Long Trail Day 2 - Laura Woodward to Hazen's Notch

Posted on August 7, 2017 by Chris Lumens in long-trail.

On the second day of our Long Trail backpack, we hiked from the Laura Woodward shelter to the Hazen’s Notch shelter. We hiked over Jay Peak which was the tallest summit of our trip and one of the highlights. I had another busted SOTA activation. It was a pretty busy day.

We left the Laura Woodward shelter before 8am knowing that today would be a hard one. First we had to do the climb up Jay Peak (the tallest point on the hike), then down to the highway, and then right back up the other side onto a ridge and across a bunch of little mountains. I had my first granola breakfast today. I really like it when hiking, but I put way too much in the serving. Oh well, gotta eat it all.

The climb of Jay pretty much immediately started. Soon, we were seeing the first signs of the ski area.

The trail briefly emerged onto a ski trail, then cut back into the woods and began a long, steep climb up to the summit.

I think we were able to see Montreal in between the trees at some point on this climb. The last few tenths go directly up a ski trail. We were able to see in all directions, making this the first really great view of the whole hike. We could also see that there was weather potentially moving in. The summit was in and out of the clouds, and we knew there’d be rain coming at some point today. We hoped to be done hiking first.

We’d heard rumors of some sort of snack bar being open on the summit, but I guess we’d gotten there too early in the day. The gondola was not yet running tourists to the top, and if anything was open it would probably be for them.

I got out my antenna and sat behind some bushes to try to activate the peak, but I was only able to manage one contact in the 15 or 20 minutes I was there. I later decided this was due to low battery, but it sure was discouraging given yesterday’s busted activation. I started to wonder if there was much point in carrying all that radio stuff. While I did my activation, Kaitlyn hiked on without me.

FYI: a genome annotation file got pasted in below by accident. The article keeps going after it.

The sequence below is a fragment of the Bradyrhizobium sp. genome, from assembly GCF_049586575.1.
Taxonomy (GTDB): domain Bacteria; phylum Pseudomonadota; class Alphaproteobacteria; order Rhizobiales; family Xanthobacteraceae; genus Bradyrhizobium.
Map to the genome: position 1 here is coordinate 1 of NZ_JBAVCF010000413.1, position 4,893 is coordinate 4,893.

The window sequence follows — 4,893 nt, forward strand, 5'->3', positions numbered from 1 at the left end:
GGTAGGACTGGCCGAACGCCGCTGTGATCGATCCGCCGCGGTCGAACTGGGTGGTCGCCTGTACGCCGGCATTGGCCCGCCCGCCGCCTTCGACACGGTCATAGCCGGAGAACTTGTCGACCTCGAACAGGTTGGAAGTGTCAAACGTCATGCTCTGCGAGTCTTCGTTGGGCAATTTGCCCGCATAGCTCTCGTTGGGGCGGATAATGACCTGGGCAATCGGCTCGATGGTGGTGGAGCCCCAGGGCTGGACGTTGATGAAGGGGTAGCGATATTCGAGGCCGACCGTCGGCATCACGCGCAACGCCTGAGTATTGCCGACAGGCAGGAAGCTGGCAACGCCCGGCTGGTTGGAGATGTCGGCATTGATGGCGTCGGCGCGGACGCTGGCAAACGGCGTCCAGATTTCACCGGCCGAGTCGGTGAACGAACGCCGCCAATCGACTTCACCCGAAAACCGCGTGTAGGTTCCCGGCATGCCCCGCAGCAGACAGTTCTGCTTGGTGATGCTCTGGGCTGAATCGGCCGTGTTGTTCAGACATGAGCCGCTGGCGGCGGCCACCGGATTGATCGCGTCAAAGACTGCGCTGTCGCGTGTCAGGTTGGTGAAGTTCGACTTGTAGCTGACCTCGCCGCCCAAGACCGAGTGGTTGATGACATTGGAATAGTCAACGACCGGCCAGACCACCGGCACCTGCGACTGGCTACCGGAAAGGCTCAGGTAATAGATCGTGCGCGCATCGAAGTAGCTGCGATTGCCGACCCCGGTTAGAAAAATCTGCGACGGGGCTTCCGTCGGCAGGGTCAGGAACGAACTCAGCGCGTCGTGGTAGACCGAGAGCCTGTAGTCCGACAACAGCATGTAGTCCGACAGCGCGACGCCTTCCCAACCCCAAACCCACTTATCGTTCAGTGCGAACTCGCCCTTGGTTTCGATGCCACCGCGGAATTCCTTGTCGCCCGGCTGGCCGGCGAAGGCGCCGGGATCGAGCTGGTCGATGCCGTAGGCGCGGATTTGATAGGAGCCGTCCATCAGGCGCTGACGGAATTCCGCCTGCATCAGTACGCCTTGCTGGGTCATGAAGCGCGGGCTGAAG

The clouds rolled in, so I got moving. From here down we saw lots of day hikers even though it was a Monday. So much of the Long Trail is just a path through woods that this section seemed very busy. I caught up to Kaitlyn about halfway down, but shortly after took the side trail to Jay Camp to filter water and use the privy. She was waiting for me at the VT 242 crossing.

From there, the trail just climbed straight back up towards Gilpin Mountain. It was much more humid than yesterday and we were already tired from Jay, so this was kind of a grind. I’d thought about activating Gilpin, but the summit ended up being quite a ways off from the trail - farther than the GPS track I’d downloaded ahead of time indicated.

The trail went up and down a bunch of minor named peaks. Our favorite name was Domey’s Dome, where we had lunch. It didn’t have much of a view though.

Lunch was various meat bars, Trader Joe’s Everything crackers, and hummus from Pack It Gourmet. It was a really satisfying lunch, even if it wasn’t especially high in calories. It ended up being one of my favorites.

After that it was just up and down yet more peaks - some unnamed thing, a very steep (but luckily fairly short) climb up Buchanan Mountain, and then another climb over Bruce Peak. None were prominent enough for SOTA, but the elevation gain just kept piling up. On one of these peaks, we found a summit sign that must have been installed in winter.

There wasn’t a lot of water up on that ridge so we had to fill up from whatever trickles we could find. The humidity meant I was drinking an awful lot. The day ended with a seemingly endless two or three miles along the ridge towards Hazen’s Notch shelter. I don’t think either of us ever thought we would get there.

Luckily, we got to the door of the enclosed shelter right when it started raining. We had to go back out in the rain to fill up water bottles and do a few more chores, but it wasn’t a big deal. The shelter was kind of a dungeon, but it had a nice view back to Jay (at least, when the clouds allowed).

It was empty when we got there, but I knew with all the rain everyone would be ending their days early. Sure enough, the other southbounder we’d been leapfrogging showed up and then various northbounders came in over the next several hours. The shelter ended up being full with two people in tents outside and one lady on the floor. She didn’t mind because she planned on leaving very early the next morning in order to finish the trail.

We passed the evening by reading the shelter journal, talking about the trail in both directions, playing a dice game Kaitlyn brought with her, and having dinner. By bed time, with everyone’s wet clothes hanging up and everyone’s stinky bodies sitting around, the shelter was pretty damp and nasty. But at least it was dry and there were bunks to sleep on. I don’t remember what I had for dinner.

It rained throughout the night. We tried to get to sleep early knowing tomorrow would be a big day to make it to VT 118 where Sarah would meet us to resupply. I don’t know that I slept very much, though.